Tennis Rules: Calling a Ball Out (And Some Etiquette to Know)

Have you seen the movie “Are We There Yet?” where Ice Cube’s – hypothetical – stepson (called Kevin in the movie) keeps asking him if they were there yet a zillion times?

Well, if you’re a newbie in tennis and you’re still learning the rules, you’ll definitely be a Kevin to your coach quite a lot, asking if your opponent’s ball is considered out yet.

So let’s review the tennis rules on calling a ball out. 

1. Good or Out?

Balls that land inside and outside of the court lines are easy to identify, but what if the ball lands on the line, is it considered good or out?

Two words; it’s good. If any part of the ball touches any part of the court line, the ball is considered good. So, unless you see a clear space between where the ball landed and the court line, the ball is most likely good.

You’re probably thinking that this whole point of contact should be a very tiny point so, how are we measuring ‘part’ of a point?

Here’s the interesting answer, a tennis ball is made of rubber so it compresses when it hits the ground, making the surface area of the ball that touches the floor larger. 

Other types of balls (for example, the ones used in pickleball) that are not rubbery don’t compress like the tennis ball, so their point of contact is much smaller.

So, to sum up, the point of contact is what determines if a ball is in or out.

2. The Rules of Making Calls 

Now that we’ve established how to know if a ball is in or out, let’s see how to make calls.

General Rules 

Calls can be made by a player either by audible or visible manners.

It doesn’t matter if it’s a match point or just a regular point in the middle of the game, every point is treated the same. 

Spectators shouldn’t make calls, as they aren’t part of the match, and a player shouldn’t rely on their opinions or consider them proof. 

If a player believes the ball to be out, he should call it out as soon as possible, before the opponent starts to play the return shot. Once the game is resumed, the player loses the chance to call the ball out.  

Although this is very rare, sometimes a ball that was headed to be out hits the net post and is kept in play.

Who Calls the Ball Out? 

First of all, a player is responsible for making the decision of calling a ball out if there are no on-court officials.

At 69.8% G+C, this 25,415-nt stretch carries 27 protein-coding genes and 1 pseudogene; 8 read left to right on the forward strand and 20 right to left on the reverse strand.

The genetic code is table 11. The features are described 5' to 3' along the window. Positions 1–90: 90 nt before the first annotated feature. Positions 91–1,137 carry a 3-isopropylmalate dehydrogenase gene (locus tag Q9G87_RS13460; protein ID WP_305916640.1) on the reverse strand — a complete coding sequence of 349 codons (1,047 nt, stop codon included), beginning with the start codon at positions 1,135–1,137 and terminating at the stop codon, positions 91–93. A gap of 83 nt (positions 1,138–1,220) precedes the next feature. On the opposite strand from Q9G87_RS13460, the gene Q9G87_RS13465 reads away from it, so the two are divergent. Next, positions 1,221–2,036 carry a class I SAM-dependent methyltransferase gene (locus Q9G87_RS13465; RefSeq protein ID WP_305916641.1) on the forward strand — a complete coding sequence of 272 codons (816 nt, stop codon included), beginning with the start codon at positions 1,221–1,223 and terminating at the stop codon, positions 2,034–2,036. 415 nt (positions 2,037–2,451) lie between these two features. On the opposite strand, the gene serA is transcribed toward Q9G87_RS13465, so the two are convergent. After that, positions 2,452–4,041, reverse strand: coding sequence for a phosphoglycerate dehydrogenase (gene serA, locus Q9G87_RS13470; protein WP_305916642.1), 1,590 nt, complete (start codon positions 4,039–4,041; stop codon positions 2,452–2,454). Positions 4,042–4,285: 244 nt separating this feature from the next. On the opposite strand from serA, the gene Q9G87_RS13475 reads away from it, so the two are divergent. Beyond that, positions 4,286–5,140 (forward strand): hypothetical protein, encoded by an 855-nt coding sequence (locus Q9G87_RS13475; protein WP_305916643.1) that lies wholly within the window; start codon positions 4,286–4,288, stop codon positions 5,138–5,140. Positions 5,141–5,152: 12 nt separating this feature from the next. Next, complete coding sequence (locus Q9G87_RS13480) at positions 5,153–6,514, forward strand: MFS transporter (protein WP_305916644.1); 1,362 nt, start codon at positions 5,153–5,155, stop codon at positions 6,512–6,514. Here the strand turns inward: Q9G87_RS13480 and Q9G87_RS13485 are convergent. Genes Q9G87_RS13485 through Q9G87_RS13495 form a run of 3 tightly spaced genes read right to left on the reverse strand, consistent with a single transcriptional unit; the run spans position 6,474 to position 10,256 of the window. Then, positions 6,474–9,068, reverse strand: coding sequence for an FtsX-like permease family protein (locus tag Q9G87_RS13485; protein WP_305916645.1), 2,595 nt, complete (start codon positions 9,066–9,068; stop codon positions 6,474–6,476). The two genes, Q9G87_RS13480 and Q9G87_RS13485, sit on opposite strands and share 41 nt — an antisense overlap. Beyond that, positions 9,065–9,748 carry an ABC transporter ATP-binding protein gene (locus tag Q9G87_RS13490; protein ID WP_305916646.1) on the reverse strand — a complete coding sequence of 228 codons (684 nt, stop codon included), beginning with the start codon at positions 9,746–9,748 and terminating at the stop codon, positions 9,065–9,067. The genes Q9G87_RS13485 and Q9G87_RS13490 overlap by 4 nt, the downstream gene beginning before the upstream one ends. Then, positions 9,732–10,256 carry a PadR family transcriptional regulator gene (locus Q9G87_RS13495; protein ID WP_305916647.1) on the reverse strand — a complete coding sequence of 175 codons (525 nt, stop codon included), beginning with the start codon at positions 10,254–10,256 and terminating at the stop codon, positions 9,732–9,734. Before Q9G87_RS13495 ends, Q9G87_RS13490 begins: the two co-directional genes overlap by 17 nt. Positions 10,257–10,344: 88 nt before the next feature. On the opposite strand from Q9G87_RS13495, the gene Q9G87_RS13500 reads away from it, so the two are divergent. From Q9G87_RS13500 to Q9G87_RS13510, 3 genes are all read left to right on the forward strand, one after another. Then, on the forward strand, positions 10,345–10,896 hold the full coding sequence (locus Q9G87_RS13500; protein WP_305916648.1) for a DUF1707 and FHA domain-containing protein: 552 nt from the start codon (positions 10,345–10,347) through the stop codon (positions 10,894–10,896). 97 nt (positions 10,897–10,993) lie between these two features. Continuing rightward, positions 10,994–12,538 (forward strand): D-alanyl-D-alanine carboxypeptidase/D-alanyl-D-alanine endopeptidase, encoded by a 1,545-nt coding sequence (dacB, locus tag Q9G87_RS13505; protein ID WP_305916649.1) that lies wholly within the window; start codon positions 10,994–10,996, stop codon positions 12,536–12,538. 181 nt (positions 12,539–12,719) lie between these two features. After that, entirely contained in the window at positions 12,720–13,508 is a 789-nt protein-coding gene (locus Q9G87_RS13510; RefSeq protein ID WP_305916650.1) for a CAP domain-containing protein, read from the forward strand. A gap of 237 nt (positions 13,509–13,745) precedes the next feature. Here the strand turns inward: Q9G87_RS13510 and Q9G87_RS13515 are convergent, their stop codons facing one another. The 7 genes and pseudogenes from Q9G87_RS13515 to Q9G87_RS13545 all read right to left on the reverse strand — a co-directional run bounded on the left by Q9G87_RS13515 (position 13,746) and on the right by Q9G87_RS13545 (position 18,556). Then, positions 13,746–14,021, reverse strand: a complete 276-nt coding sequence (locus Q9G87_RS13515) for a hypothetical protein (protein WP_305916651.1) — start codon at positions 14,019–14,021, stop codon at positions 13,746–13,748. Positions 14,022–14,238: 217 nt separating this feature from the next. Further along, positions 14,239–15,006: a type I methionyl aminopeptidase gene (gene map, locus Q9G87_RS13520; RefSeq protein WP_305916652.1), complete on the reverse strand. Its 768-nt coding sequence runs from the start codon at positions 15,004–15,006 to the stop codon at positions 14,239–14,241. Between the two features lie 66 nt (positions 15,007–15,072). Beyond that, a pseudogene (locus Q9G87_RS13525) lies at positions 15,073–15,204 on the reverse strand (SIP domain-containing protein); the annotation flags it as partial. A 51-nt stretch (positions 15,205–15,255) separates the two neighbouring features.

Players only get to make calls on ‘their’ own side of the court and the opponent gets the benefit of the doubt. But keep in mind that any doubt will be set in favor of the opponent, to prevent complications. 

It’s the player’s responsibility to call a ball out and if they don’t do so, it’s considered good. 

Doubles Match 

When playing a doubles match, either player can make the call. 

However, it’s important to call a ball out ‘only’ if you’re sure it’s out. Let your partner who was looking at the line make the call to avoid disagreement between partners on the same team. 

Because if one partner calls a ball out and the other calls it good, the ball will be considered good.

Opponents’ Opinions

Sometimes the opponent’s opinion is requested. This can happen only on a call that ends a point. A positive opinion of the opponent should be accepted. 

Sometimes opponents call their own shots out if they’re 100% positive that it was out, even if it’s against their own good and no one obliged them to do so. That being said, however, players can’t call their own shots out if the first serve if being played.

Making Calls on Clay Courts  

A ball touching the line on any type of court is considered good. But lines on a clay court can sometimes be tricky because they’re usually made out of material like white tapes instead of being painted like on other types of courts. 

If you can only see part of the mark where the ball hit the ground, the rest of the mark is most probably on the line, or in this case ‘the white tape’, thus the ball is considered good. 

3. The Etiquette of Calling a Ball Out

Now that you know how to call a ball out, let’s take a look at how you ‘shouldn’t’. 

Calling a ball out should be clear, therefore, it’s better to make your call just by saying a simple ‘out’. You don’t have to say things like “That was too deep”, “too wide”, “Sorry that was way back!” or anything of the sort. 

Try not to be aggressive, sarcastic or overly celebrate a ball that’s out. Put yourself in your opponent’s shoes, it’s not very nice, right? 

Also, it’s very irritating to call a ball out without even bothering to actually ‘look’ that it went out. You might be making a very professional prediction due to your vast experience or your great eye for things but – still – it’s pretty annoying. 

Another frustrating thing is when someone calls a ball out too early. This can sometimes bother not only the opponent but also the spectators and officials.  

Although this may sound like a joke, some people actually point out at the ground and claim that a certain mark is the one that was just hit, as proof that the ball is out. This is a bit unprofessional. Your Sherlock Holmes shrewdness is much appreciated but remember, this is just a game! 

Final Words

Tennis is a great sport, whether you’re a player or a spectator. And playing by the rules always makes everyone happy.

In the end, a good game is what makes people enjoy sports, and a fair win is a more satisfying win for every good sportsman.